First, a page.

Detrital-zircon (DZ) U-Pb data show that Appalachian-affiliated sediment was transported to western Laurentia by the Carboniferous, yet additional DZ U-Pb data from the eastern United States suggest that sediment-routing systems were oriented south toward the Ouachita deepwater sink. Within this context, this study presents DZ U-Pb ages from the Lower Pennsylvanian Caseyville Formation of Illinois, and U-Pb ages and εHf values from the coeval Pottsville Formation of Alabama as well as sandstone petrographic data from the Caseyville Formation, the Pottsville Formation, and the Jackfork Group of the Ouachita Basin to document provenance, delineate drainage divides in the Appalachian foreland-basin system, and comment on the unlikelihood of transcontinental sediment routing from the eastern United States to western United States at this time.
Two DZ U-Pb age distributions from quartz arenite sandstones of the Caseyville Formation display prominent ca. 1250–950 Ma, 1550–1300 Ma, 1800–1600 Ma, and 3500–3000 Ma ages, consistent with ultimate derivation from Grenville, Midcontinent granite–rhyolite, Yavapai–Mazatzal, and Superior provinces, as well as minor contributions from ca. 500–400 Ma and 2000–1800 Ma grains. Two DZ U-Pb age distributions from sublitharenite sandstones of the Pottsville Formation display prominent ca. 500–400 Ma, 1250–950 Ma, 1550–1300 Ma, and 1800–1600 Ma ages, consistent with ultimate derivation from Appalachian, Grenville, Midcontinent granite–rhyolite, and Yavapai–Mazatzal provinces, as well as minor contributions from ca. 2000–1800 Ma and 3500–3000 Ma grains. The Pottsville Formation samples demonstrate a greater percentage of Appalachian and Grenville ages relative to the Caseyville Formation samples, whereas the Caseyville Formation samples have elevated Yavapai–Mazatzal and Superior percentages relative to the Pottsville. We interpret these differences to suggest parallel fluvial systems in the foredeep and back-bulge depozones of the Appalachian foreland-basin system.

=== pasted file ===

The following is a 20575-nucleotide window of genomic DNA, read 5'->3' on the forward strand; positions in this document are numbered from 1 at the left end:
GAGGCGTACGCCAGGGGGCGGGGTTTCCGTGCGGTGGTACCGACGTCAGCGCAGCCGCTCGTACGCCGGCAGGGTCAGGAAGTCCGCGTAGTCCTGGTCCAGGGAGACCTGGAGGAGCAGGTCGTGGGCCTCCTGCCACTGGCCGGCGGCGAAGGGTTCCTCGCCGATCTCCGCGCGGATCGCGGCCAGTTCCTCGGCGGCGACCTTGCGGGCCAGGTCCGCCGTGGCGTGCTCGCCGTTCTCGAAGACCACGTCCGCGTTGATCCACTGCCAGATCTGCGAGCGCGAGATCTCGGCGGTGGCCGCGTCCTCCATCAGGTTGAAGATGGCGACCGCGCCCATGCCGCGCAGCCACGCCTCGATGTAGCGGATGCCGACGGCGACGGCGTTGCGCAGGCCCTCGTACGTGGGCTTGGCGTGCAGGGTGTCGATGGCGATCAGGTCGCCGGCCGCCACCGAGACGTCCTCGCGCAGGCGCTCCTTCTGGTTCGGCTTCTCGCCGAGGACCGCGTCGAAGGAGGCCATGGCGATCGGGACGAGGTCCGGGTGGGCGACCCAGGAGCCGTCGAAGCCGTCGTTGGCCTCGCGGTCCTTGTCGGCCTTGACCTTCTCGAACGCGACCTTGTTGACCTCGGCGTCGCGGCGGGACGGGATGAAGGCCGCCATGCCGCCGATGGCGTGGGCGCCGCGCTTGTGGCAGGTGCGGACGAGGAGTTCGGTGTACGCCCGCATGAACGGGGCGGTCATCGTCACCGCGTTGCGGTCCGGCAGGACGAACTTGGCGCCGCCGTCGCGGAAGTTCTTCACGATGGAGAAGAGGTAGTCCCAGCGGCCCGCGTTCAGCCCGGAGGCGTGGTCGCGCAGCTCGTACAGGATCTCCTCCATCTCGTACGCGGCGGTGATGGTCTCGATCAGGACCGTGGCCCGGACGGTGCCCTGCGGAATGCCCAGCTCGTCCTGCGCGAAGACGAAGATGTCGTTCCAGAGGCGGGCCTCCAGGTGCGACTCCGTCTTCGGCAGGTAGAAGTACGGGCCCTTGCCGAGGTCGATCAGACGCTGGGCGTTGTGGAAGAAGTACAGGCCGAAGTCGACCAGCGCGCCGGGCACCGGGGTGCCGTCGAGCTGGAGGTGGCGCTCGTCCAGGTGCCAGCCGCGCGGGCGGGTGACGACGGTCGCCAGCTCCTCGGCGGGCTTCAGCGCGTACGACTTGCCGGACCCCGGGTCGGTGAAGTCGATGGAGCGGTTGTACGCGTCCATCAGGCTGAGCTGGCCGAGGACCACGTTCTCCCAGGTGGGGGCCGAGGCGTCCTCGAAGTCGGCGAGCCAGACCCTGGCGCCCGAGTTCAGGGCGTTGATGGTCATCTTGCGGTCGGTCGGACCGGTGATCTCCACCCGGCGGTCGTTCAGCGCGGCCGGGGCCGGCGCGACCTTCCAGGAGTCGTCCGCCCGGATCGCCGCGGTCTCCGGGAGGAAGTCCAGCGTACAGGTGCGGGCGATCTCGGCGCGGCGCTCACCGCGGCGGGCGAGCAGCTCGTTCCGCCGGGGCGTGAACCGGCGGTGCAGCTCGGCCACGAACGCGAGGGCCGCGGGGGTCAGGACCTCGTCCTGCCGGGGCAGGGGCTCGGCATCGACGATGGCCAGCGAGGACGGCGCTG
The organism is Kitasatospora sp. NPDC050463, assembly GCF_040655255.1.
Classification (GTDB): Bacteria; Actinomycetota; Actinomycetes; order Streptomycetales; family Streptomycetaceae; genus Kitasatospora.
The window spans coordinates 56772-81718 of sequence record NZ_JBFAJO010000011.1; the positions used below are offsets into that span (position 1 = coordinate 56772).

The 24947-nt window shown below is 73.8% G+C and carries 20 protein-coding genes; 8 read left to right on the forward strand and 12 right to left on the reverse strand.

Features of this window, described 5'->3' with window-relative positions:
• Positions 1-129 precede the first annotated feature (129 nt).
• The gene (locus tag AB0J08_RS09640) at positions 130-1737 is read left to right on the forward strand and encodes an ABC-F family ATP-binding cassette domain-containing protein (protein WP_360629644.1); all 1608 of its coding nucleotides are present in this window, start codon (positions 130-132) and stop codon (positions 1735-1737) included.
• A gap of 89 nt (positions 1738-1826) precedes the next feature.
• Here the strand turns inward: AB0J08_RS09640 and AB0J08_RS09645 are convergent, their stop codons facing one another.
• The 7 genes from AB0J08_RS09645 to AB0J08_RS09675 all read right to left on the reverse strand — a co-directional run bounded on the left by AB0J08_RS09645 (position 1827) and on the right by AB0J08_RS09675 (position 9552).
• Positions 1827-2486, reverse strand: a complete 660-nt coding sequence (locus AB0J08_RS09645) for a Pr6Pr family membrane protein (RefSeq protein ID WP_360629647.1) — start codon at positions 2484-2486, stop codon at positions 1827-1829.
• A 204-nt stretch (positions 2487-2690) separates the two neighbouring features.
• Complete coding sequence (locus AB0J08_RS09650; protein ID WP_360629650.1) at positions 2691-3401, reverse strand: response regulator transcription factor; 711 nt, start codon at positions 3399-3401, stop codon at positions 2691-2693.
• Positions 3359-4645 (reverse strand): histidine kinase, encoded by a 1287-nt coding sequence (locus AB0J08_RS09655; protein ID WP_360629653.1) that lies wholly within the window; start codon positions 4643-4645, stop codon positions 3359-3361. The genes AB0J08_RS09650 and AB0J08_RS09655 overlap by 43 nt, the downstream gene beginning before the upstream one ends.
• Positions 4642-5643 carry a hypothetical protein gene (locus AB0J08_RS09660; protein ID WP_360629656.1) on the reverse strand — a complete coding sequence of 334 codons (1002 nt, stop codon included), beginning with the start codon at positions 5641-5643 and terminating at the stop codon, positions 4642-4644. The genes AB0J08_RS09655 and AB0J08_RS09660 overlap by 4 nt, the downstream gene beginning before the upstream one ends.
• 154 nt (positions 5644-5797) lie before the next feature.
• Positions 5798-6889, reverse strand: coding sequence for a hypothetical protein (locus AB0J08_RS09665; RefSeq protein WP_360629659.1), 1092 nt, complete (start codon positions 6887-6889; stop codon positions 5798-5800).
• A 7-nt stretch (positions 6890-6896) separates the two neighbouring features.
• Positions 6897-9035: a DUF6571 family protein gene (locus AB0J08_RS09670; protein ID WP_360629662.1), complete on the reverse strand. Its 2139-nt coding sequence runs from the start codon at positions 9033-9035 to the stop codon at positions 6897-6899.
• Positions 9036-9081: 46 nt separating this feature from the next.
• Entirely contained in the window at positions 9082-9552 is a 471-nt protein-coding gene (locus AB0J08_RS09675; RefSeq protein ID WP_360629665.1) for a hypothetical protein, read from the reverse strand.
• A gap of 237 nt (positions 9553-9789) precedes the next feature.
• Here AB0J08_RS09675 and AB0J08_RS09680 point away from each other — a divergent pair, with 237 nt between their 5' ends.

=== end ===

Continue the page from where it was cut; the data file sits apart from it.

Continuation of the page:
Like DZ studies of modern deep-sea fans that demonstrate an affinity to feeder fluvial systems, this study demonstrates fidelity between endmember segments of ancient fluvial-to-deepwater systems. Multidimensional scaling (MDS) analysis shows that DZ samples from the Pottsville and Caseyville formations cluster with deepwater Jackfork Group samples, and we infer a source-to-sink relationship from these two distinct source areas to the Ouachita terminal sink. One example of large-scale inclined strata thickness from the Caseyville Formation also suggests a drainage basin area of > 105 km2. Contextualized with these observations, we suggest that the foredeep and backbulge depozones of the Appalachian foreland-basin system steered distinct Early Pennsylvanian rivers across emergent continental shelves during periods of low sea-level, which discharged to distinct slope canyons and sourced > 100-km-long deep-sea fans. Clearly circumscribed, southward- or southwestward-oriented paleodrainage areas provide a template of the Appalachian foreland-basin system, and as such the central and southern Appalachians were an unlikely source for the Appalachian signature observed in the western United States at this time.